Ethiopia. Just a mention of the country conjures up images of drought and famine. Distended bellies and wide-eyed children. Images from the 1980s famine still loom large in the public consciousness. A quarter-century since two billion people watched Live Aid, I had the chance to see what, if anything, had changed. Part of me expected to shoot the ‘flies in eyes’ clichés so prevalent in charity marketing. Much of me hoped I would not.
The Ethiopia that greeted me was not begging or pleading. It was not holding its hand out. The 15-minute ride to my hotel was a riot of colour and commerce. There was an energy about the city that I had not expected. And it comes from its people. Within an a hour of arriving in Addis, I was taken to one of the poorest parts of the city. In a sprawling slum, thousands eek out a hand-to-mouth existence. I met a woman living on one meal a day, raising five grandchildren and five great-grandchildren. She offered me her seat. Then wiped clean her single spoon. She wanted to share her stew. This woman’s name is Wagay Tedesse.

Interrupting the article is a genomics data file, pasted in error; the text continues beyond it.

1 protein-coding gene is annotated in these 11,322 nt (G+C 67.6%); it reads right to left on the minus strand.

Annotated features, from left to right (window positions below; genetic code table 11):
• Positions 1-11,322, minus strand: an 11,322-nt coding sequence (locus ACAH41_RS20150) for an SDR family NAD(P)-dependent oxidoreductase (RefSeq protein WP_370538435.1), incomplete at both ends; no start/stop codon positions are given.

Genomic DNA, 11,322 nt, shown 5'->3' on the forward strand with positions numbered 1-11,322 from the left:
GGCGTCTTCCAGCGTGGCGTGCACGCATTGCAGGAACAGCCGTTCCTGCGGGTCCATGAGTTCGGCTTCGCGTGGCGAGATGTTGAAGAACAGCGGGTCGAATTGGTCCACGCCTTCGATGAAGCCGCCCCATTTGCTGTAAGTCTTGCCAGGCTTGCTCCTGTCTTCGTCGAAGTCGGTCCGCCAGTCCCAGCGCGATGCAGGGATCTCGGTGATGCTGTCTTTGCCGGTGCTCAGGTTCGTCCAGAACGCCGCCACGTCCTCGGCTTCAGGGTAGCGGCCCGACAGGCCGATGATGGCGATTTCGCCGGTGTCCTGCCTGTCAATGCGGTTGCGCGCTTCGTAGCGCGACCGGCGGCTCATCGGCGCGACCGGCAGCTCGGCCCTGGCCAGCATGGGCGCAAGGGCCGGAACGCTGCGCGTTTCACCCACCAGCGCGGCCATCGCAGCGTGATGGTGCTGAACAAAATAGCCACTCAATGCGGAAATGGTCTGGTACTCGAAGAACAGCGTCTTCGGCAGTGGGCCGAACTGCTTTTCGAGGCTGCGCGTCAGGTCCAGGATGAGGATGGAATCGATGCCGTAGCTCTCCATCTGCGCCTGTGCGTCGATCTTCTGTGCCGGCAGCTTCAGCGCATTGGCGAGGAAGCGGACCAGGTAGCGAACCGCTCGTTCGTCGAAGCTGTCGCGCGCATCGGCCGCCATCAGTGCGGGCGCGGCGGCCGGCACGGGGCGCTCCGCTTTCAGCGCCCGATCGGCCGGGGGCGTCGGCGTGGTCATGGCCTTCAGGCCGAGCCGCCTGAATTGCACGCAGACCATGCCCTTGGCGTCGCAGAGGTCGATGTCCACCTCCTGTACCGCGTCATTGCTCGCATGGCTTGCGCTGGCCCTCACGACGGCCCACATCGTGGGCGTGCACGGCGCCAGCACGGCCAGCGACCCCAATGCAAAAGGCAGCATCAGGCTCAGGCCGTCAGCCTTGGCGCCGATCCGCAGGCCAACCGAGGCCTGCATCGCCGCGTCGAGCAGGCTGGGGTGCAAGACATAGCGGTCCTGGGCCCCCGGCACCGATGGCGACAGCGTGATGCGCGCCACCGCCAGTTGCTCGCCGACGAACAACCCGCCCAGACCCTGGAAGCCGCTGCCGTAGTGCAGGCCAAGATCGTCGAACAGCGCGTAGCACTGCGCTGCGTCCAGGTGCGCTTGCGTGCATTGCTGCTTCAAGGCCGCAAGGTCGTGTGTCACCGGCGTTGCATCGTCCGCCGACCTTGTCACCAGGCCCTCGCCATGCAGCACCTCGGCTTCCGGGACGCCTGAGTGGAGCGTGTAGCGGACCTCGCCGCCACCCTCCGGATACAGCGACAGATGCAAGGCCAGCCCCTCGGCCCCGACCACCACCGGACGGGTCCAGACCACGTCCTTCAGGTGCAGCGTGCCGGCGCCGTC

For me, Wagay sums up the strength of her nation. She needs help to get up, but prefers to be on her feet. She walks slowly, but carries food to those who are less mobile. She has little, but shares it eagerly. I am not naïve. I know there is real hardship in Ethiopia. I heard from hungry mouths. Shook empty hands. But there is also a true dignity and spirit in its people. There is something about meeting people who have worked so desperately to get one foot up, that impels you to help them with the other.
Ethiopia is not a bottomless pit. Nor is it a begging bowl. It is a land of dignified and determined people. People I was privileged to photograph. People I would like you to meet. Above: Wagay Tadesse; left: Bekele Dechasa
Top left: Assegedech Assfaw; bottom right: Emire Bayileyegni.
A gentleman at the Assegedech farm.
Top left: Mr Kebede; bottom right: Michael Musfin.
Women at the Eneredada project.
A young girl at the Eneredada project.
The item was added to the cart
Share the site
Share the page